Advice on Rabbits

Are you a rabbit fanatic? Find out how to make sure yours is a happy bunny.

Rabbits are sociable and live in large groups in the wild. They need company but sometimes fight when kept together as pets.


Food and Water

Rabbits eat a variety of fruit and vegetables as well as other specially made rabbit foods. Check that:

  • your rabbit can always get to water
  • your rabbit is eating grass or hay as it's an important part of its diet
  • your rabbit eats fresh grass rather than cut grass



A rabbit can live inside or out, but it needs a hutch big enough to move around and stand upright in. Sawdust, straw, hay and shredded paper can all be used as bedding. Make sure that:

  • if your rabbit lives inside it can't chew electrical wires and furniture
  • your rabbit's hutch is kept away from dogs, cats, foxes and other animals
  • the hutch is waterproof and kept off the ground so that it doesn't get damp, cold or draughty
  • the hutch has two compartments (one for sleeping and another that's lighter and more airy)



Rabbits need daily exercise or they may become bored and destructive. Remember to check that:

  • your garden is safe or you have a special run for your rabbit to exercise in
  • your rabbit has water and somewhere to shelter from the sun and rain
  • your rabbit can't burrow out of a run or garden
  • the rabbit is not in danger from other animals like cats and foxes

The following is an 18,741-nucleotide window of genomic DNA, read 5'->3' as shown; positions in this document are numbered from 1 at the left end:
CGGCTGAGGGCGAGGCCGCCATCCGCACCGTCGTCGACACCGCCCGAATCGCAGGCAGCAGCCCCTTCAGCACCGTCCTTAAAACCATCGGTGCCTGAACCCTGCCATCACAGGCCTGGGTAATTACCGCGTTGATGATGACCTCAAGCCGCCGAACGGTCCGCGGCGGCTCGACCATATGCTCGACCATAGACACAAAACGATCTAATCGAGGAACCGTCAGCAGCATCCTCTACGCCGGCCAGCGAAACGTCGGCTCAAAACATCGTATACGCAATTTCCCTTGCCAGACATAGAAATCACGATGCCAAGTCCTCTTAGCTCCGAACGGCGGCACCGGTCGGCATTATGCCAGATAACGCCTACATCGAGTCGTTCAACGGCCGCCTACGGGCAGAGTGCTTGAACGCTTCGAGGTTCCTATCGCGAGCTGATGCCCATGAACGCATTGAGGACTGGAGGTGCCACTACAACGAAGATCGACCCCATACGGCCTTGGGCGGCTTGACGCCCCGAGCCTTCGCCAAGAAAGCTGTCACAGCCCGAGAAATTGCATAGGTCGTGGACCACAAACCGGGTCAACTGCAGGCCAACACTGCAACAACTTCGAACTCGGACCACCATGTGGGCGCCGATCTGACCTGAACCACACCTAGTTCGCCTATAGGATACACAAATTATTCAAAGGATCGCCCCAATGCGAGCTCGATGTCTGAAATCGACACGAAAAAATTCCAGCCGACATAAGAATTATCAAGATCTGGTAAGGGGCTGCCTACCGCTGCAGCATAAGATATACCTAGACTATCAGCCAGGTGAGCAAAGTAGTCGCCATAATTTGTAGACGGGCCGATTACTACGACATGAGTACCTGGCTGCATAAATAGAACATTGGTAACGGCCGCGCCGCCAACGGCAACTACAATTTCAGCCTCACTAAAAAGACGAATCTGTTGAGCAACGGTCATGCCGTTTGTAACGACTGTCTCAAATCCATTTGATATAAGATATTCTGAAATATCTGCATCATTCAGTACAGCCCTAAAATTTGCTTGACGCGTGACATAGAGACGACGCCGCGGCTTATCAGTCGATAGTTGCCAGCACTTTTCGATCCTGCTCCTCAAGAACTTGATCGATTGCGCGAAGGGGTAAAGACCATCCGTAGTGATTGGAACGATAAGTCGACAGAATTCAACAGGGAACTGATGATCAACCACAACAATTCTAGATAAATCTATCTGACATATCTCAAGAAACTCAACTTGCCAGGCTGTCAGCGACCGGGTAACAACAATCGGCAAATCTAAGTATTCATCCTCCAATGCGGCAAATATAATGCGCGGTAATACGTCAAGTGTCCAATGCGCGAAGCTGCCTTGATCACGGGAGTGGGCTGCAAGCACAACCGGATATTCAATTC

Your rabbit will keep itself clean up to a point but it may need some help. Make sure you:

  • clean your rabbit's hutch regularly and replace its bedding
  • groom your rabbit regularly, especially if it has long hair that can become matted



Rabbits are used to being close to or under the ground so your rabbit may not like being picked up. To pick your rabbit up:

  • with one hand, gently hold the scruff of its neck
  • put your other arm around the rabbit's back legs and take the weight as you lift it up
  • hold the rabbit against your body with its head on your chest or shoulder
  • never pick a rabbit up by its ears or just by the scruff of its neck



It's a good idea to have your rabbit neutered so that it can't breed (female rabbits can have many litters a year). Having your rabbit neutered may also make it less aggressive. Your rabbit needs:

  • to have its teeth and claws checked and trimmed by a vet if they're overgrown
  • something to gnaw on so that its teeth are worn down naturally



If you want to litter train your rabbit because it lives in the house:

  • it's usually easier to train an older rabbit
  • you could get your rabbit neutered (un-neutered rabbits can be harder to toilet train)